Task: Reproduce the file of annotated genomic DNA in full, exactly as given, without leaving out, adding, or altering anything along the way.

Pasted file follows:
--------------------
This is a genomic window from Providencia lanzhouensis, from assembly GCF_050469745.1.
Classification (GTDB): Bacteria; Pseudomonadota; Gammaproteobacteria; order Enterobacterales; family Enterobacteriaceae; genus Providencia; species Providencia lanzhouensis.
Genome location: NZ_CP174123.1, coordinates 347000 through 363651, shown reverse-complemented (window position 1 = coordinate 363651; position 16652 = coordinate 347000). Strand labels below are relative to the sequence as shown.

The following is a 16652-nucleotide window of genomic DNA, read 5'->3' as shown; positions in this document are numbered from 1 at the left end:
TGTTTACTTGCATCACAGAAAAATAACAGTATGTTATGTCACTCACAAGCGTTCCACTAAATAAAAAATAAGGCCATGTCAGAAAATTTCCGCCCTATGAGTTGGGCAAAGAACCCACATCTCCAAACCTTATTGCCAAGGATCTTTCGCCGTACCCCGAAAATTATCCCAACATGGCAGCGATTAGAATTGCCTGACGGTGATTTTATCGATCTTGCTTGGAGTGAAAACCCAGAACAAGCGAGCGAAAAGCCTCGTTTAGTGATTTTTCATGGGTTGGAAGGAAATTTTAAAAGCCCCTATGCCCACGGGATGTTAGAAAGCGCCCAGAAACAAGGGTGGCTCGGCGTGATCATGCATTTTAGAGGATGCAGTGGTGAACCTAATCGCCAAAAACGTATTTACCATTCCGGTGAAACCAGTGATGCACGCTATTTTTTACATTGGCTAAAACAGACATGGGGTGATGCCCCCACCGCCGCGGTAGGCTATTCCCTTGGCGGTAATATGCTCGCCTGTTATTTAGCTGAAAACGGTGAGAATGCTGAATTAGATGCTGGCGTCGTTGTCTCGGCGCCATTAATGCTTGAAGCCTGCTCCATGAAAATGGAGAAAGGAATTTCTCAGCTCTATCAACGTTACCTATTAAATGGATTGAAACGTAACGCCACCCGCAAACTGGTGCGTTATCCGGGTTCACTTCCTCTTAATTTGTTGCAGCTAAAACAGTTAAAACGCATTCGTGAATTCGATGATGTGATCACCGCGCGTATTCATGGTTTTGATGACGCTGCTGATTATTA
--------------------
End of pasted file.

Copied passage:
This is a genomic window from Providencia lanzhouensis, from assembly GCF_050469745.1.
Classification (GTDB): Bacteria; Pseudomonadota; Gammaproteobacteria; order Enterobacterales; family Enterobacteriaceae; genus Providencia; species Providencia lanzhouensis.
Genome location: NZ_CP174123.1, coordinates 347000 through 363651, shown reverse-complemented (window position 1 = coordinate 363651; position 16652 = coordinate 347000). Strand labels below are relative to the sequence as shown.

The following is a 16652-nucleotide window of genomic DNA, read 5'->3' as shown; positions in this document are numbered from 1 at the left end:
TGTTTACTTGCATCACAGAAAAATAACAGTATGTTATGTCACTCACAAGCGTTCCACTAAATAAAAAATAAGGCCATGTCAGAAAATTTCCGCCCTATGAGTTGGGCAAAGAACCCACATCTCCAAACCTTATTGCCAAGGATCTTTCGCCGTACCCCGAAAATTATCCCAACATGGCAGCGATTAGAATTGCCTGACGGTGATTTTATCGATCTTGCTTGGAGTGAAAACCCAGAACAAGCGAGCGAAAAGCCTCGTTTAGTGATTTTTCATGGGTTGGAAGGAAATTTTAAAAGCCCCTATGCCCACGGGATGTTAGAAAGCGCCCAGAAACAAGGGTGGCTCGGCGTGATCATGCATTTTAGAGGATGCAGTGGTGAACCTAATCGCCAAAAACGTATTTACCATTCCGGTGAAACCAGTGATGCACGCTATTTTTTACATTGGCTAAAACAGACATGGGGTGATGCCCCCACCGCCGCGGTAGGCTATTCCCTTGGCGGTAATATGCTCGCCTGTTATTTAGCTGAAAACGGTGAGAATGCTGAATTAGATGCTGGCGTCGTTGTCTCGGCGCCATTAATGCTTGAAGCCTGCTCCATGAAAATGGAGAAAGGAATTTCTCAGCTCTATCAACGTTACCTATTAAATGGATTGAAACGTAACGCCACCCGCAAACTGGTGCGTTATCCGGGTTCACTTCCTCTTAATTTGTTGCAGCTAAAACAGTTAAAACGCATTCGTGAATTCGATGATGTGATCACCGCGCGTATTCATGGTTTTGATGACGCTGCTGATTATTA